On the Moon Landing, Nixon Was Prepared For A Worst-Case Scenario

From the Daily Mail, a fascinating historical document that I had never seen before: in July 1969, Neil Armstrong and Buzz Aldrin walked on the moon for the first time. In those days, America’s space program took real risks–remember Apollo 13–and it was by no means certain that Armstrong and Aldrin, having landed on the moon, would be able to return. So William Safire, one of Richard Nixon’s speechwriters, prepared a statement that Nixon would have delivered if something had gone awry. It is, I think, an extraordinary document:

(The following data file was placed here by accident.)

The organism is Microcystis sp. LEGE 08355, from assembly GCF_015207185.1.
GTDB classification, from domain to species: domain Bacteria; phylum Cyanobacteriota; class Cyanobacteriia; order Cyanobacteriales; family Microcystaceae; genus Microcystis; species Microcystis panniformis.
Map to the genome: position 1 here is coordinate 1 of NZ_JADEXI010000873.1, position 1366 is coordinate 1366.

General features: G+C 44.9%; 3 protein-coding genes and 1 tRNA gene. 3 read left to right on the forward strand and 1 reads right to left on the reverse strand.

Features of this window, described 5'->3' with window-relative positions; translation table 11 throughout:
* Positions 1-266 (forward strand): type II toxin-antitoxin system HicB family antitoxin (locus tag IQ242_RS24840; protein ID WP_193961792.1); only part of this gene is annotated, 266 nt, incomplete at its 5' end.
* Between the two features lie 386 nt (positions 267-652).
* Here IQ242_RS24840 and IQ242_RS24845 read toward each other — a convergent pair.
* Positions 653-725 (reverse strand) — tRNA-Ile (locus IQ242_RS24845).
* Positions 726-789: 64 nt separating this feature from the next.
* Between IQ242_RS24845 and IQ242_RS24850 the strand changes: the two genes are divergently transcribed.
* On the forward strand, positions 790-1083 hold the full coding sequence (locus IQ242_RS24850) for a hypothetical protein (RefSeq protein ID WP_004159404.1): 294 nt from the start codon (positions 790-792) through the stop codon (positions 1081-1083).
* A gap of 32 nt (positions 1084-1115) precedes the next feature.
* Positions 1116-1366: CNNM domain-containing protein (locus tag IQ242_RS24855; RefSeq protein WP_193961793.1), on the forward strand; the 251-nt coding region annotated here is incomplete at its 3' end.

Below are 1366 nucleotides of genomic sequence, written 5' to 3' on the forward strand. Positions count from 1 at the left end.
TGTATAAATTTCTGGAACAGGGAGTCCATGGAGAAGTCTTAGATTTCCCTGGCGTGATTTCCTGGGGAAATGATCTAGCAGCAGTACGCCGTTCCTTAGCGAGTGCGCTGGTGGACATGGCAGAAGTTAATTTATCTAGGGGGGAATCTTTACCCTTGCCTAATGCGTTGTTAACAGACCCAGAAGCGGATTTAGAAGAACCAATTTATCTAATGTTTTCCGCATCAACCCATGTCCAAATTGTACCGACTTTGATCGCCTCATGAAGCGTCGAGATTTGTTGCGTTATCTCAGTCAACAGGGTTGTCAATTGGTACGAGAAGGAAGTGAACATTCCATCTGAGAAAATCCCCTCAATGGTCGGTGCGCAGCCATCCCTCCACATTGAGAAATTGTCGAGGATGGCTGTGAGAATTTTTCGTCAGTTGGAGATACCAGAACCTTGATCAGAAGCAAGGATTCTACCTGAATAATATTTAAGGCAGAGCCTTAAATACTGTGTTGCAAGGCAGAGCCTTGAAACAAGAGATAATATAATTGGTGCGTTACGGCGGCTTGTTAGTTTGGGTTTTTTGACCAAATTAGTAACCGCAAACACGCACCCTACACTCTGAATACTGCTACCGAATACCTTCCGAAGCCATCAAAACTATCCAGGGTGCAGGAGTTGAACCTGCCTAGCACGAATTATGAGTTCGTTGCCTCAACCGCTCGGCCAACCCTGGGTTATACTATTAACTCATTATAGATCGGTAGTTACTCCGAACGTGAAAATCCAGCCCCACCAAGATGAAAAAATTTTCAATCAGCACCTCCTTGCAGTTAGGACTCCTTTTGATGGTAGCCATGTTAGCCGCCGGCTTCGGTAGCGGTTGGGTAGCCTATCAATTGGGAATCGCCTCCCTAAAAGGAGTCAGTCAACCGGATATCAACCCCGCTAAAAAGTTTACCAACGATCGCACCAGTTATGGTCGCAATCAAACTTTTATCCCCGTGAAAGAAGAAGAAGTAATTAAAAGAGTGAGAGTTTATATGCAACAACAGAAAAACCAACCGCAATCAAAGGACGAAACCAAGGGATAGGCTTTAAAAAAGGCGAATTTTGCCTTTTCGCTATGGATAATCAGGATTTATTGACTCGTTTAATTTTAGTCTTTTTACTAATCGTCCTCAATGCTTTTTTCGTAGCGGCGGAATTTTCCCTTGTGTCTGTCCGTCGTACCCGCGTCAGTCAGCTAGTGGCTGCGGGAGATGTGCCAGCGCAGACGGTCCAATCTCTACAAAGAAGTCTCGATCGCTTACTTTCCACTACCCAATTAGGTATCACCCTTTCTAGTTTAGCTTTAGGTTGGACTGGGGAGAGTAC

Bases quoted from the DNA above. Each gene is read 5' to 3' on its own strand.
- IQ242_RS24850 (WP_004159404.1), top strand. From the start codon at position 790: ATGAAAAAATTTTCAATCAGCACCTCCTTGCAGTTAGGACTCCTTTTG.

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“These brave men, Neil Armstrong and Edwin Aldrin, know that there is no hope for their recovery.” Happily, they did make it back, but with hindsight, they probably didn’t get the credit they deserved for their courage. They would have known better than anyone that never coming home was a real possibility. And this may be a little over the top, but still, you have to like it: “…there is some corner of another world that is forever mankind.”

America still produces plenty of brave men and women, but I am not sure that we as a country still have the courage to take such risks.


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